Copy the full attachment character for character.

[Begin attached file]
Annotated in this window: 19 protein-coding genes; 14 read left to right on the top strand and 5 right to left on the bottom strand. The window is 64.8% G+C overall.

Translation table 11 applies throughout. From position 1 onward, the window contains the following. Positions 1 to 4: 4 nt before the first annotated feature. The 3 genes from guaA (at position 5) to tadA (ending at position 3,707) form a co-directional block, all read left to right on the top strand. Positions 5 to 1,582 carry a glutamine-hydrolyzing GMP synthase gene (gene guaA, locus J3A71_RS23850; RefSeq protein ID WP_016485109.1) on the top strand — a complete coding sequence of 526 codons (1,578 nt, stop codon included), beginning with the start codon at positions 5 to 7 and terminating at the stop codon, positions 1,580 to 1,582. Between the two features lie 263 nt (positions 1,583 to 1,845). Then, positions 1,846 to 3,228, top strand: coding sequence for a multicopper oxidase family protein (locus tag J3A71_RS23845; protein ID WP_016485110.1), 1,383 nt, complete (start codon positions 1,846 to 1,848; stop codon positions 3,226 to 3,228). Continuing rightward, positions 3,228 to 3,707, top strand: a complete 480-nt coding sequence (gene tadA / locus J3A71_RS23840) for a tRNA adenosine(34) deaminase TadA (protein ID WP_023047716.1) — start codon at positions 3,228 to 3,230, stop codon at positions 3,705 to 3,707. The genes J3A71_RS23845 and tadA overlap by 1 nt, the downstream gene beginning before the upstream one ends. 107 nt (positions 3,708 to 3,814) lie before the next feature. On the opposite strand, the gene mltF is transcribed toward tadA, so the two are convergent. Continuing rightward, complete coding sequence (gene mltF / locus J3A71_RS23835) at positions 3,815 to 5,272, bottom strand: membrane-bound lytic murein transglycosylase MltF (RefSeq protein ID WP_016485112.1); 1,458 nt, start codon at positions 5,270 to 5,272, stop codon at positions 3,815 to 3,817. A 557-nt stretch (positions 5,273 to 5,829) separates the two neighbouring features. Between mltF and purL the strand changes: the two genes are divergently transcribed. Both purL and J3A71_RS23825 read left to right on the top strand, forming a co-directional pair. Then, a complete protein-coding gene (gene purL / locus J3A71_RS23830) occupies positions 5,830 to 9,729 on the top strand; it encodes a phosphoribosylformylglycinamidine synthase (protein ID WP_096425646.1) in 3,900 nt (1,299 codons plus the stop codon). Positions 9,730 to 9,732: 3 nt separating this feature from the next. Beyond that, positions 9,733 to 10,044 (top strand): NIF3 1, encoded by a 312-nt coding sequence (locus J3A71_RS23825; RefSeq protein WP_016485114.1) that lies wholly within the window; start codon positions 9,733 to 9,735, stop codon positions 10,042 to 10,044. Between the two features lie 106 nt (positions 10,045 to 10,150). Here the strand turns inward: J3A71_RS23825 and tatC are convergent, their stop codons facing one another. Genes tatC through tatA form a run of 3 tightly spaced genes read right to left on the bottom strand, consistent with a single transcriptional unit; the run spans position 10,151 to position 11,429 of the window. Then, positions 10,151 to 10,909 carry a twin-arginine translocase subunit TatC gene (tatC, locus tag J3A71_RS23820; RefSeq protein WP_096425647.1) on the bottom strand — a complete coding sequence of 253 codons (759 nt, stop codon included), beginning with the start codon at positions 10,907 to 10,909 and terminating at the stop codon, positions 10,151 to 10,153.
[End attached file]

Annotated in this window: 19 protein-coding genes; 14 read left to right on the top strand and 5 right to left on the bottom strand. The window is 64.8% G+C overall.

Translation table 11 applies throughout. From position 1 onward, the window contains the following. Positions 1 to 4: 4 nt before the first annotated feature. The 3 genes from guaA (at position 5) to tadA (ending at position 3,707) form a co-directional block, all read left to right on the top strand. Positions 5 to 1,582 carry a glutamine-hydrolyzing GMP synthase gene (gene guaA, locus J3A71_RS23850; RefSeq protein ID WP_016485109.1) on the top strand — a complete coding sequence of 526 codons (1,578 nt, stop codon included), beginning with the start codon at positions 5 to 7 and terminating at the stop codon, positions 1,580 to 1,582. Between the two features lie 263 nt (positions 1,583 to 1,845). Then, positions 1,846 to 3,228, top strand: coding sequence for a multicopper oxidase family protein (locus tag J3A71_RS23845; protein ID WP_016485110.1), 1,383 nt, complete (start codon positions 1,846 to 1,848; stop codon positions 3,226 to 3,228). Continuing rightward, positions 3,228 to 3,707, top strand: a complete 480-nt coding sequence (gene tadA / locus J3A71_RS23840) for a tRNA adenosine(34) deaminase TadA (protein ID WP_023047716.1) — start codon at positions 3,228 to 3,230, stop codon at positions 3,705 to 3,707. The genes J3A71_RS23845 and tadA overlap by 1 nt, the downstream gene beginning before the upstream one ends. 107 nt (positions 3,708 to 3,814) lie before the next feature. On the opposite strand, the gene mltF is transcribed toward tadA, so the two are convergent. Continuing rightward, complete coding sequence (gene mltF / locus J3A71_RS23835) at positions 3,815 to 5,272, bottom strand: membrane-bound lytic murein transglycosylase MltF (RefSeq protein ID WP_016485112.1); 1,458 nt, start codon at positions 5,270 to 5,272, stop codon at positions 3,815 to 3,817. A 557-nt stretch (positions 5,273 to 5,829) separates the two neighbouring features. Between mltF and purL the strand changes: the two genes are divergently transcribed. Both purL and J3A71_RS23825 read left to right on the top strand, forming a co-directional pair. Then, a complete protein-coding gene (gene purL / locus J3A71_RS23830) occupies positions 5,830 to 9,729 on the top strand; it encodes a phosphoribosylformylglycinamidine synthase (protein ID WP_096425646.1) in 3,900 nt (1,299 codons plus the stop codon). Positions 9,730 to 9,732: 3 nt separating this feature from the next. Beyond that, positions 9,733 to 10,044 (top strand): NIF3 1, encoded by a 312-nt coding sequence (locus J3A71_RS23825; RefSeq protein WP_016485114.1) that lies wholly within the window; start codon positions 9,733 to 9,735, stop codon positions 10,042 to 10,044. Between the two features lie 106 nt (positions 10,045 to 10,150). Here the strand turns inward: J3A71_RS23825 and tatC are convergent, their stop codons facing one another. Genes tatC through tatA form a run of 3 tightly spaced genes read right to left on the bottom strand, consistent with a single transcriptional unit; the run spans position 10,151 to position 11,429 of the window. Then, positions 10,151 to 10,909 carry a twin-arginine translocase subunit TatC gene (tatC, locus tag J3A71_RS23820; RefSeq protein WP_096425647.1) on the bottom strand — a complete coding sequence of 253 codons (759 nt, stop codon included), beginning with the start codon at positions 10,907 to 10,909 and terminating at the stop codon, positions 10,151 to 10,153.